A TRUTH and reconciliation process should take place in the
diocese of Chichester, where, despite "enormous steps forward" in
safeguarding, the Church must avoid the temptation to give the
impression that "everything is all right."
This is the conclusion of the final report of the Archbishop of
Canterbury's Visitation of the diocese, the first such appointment
of Commissaries for more than 100 years.
Appointed in December 2011 by Archbishop Williams, the
Visitation, led by the former Bishop of Chelmsford, the Rt Revd
John Gladwin, was intended to help the diocese to "move away from
an appalling history" of failures in safeguarding (News, 30
December, 2011). An interim report, published last year, concluded
that "dysfunctionality continues to impinge upon the adequacy of
safeguarding within the diocese", and called for a "radical change
The final report, published last Friday, concludes: "We are
entirely satisfied that the Chichester diocese is committed, in so
far as it lies, to preventing any further abuse ever occurring and
to responding positively and effectively to the ongoing trauma that
will necessarily last very many years. We commend the enormous
steps forward that have already been made but we also stress the
necessity for the Diocese, both in its actions and in its
statements, to acknowledge the traumas still being suffered, and to
be suffered, by the survivors."
The report also suggests that progress has been made in
addressing the "dysfunctionality within the diocesan senior team"
identified in the interim report, which described "deep problems"
concerning the relationship between the previous diocesan Bishop,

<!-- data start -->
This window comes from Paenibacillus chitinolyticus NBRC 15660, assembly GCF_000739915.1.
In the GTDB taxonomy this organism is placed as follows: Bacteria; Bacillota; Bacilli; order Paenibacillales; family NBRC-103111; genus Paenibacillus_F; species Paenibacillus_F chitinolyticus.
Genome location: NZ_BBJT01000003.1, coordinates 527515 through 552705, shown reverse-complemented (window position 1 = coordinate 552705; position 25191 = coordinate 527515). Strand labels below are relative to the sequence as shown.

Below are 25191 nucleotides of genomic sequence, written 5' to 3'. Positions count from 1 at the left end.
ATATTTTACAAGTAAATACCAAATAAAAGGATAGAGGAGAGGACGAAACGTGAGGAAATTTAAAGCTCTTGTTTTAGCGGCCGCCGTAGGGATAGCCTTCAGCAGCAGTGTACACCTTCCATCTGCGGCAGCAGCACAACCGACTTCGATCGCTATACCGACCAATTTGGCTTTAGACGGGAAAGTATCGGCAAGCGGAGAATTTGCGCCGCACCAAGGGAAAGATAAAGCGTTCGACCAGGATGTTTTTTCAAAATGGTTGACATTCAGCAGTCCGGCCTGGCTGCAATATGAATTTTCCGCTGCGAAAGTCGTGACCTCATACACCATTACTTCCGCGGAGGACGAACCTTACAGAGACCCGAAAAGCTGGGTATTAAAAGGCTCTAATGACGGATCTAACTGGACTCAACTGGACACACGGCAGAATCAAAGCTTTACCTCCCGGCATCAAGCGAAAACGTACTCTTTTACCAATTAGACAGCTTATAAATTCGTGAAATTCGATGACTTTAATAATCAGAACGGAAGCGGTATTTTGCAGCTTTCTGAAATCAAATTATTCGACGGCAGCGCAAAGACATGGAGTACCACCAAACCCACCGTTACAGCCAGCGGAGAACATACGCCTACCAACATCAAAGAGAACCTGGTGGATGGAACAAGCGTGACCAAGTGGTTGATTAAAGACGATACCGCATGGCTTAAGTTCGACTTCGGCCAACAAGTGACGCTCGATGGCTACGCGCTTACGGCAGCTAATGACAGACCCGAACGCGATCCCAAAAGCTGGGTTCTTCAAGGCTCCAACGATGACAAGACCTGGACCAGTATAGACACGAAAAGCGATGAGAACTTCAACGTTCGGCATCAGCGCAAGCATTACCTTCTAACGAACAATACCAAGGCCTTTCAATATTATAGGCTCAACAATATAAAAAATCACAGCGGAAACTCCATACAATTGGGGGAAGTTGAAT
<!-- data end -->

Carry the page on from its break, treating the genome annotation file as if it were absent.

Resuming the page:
Dr John Hind, and his team and the safeguarding advisory group. It
painted a picture of a divided diocese in which the Bishop's
authority was not uniformly recognised.
Since the publication of the interim report, a new diocesan
bishop, Dr Martin Warner, has been appointed and enthroned (News,
11 May), and the former Bishop of Lewes, the Rt Revd Wallace Benn,
has retired (News, 26 October). The final report concludes: "We are
satisfied that the senior team is a strong and coherent body
working well with each other." It also reports that "excellent
safeguarding practices" are now in place.
On Friday, Bishop Gladwin praised Dr Warner's engagement with
safeguarding and a "new style of leadership. . . I don't think
there is any area of the diocese which does not know it has a
diocesan bishop." He suggested that the diocese of Chichester
"might become beacon of hope which sets the standard for the whole
of the Church of England".
Last month, a survivor of abuse in the diocese welcomed a letter
of apology from Dr Warner, as "a clear signal that he's trying to
sweep in a change" (News, 26 April).
On Friday, Dr Warner said that the Visitation had "enabled us to
comprehend the damage done to so many people's lives. I hope that
all victims and those affected recognise in the words of the
Interim and Final Reports that their concerns have begun to be
heard, their determination recognised, and their extraordinary
courage honoured." He sought to reassure survivors yet to come
forward "that we will listen to and respond in any ways that are
appropriate to a report of abuse by priests or church workers".
While the report is more positive than its predecessor, the
Commissaries issue several warnings against complacency in the
diocese: "We do not intend . . . to give the impression that there
remains nothing further to do. Indeed, this is far from the case,
as the senior team recognises. We believe that it is inevitable
that there will be other survivors of the known abusing clergy who
have not felt able to come forward; we also recognise that there
may still be abusers who are as yet unrecognised."
The report repeats the interim report's warning that the law of
the Church of England is "presently not in line with the rest of
the civil law of employment" and its recommendation that "urgent
consideration should be made to amending the Clergy Discipline
Measure 2003 to permit the compulsory suspension of any cleric
immediately a complaint of abuse which is not obviously malicious
Anne Lawrence, a spokeswoman for MACSAS (Minister and Clergy
Sexual Abuse Survivors), who was involved in the Visitation,
welcomed the report on Friday. She said that it marked "a change in
the position of the Church in respect of those who have been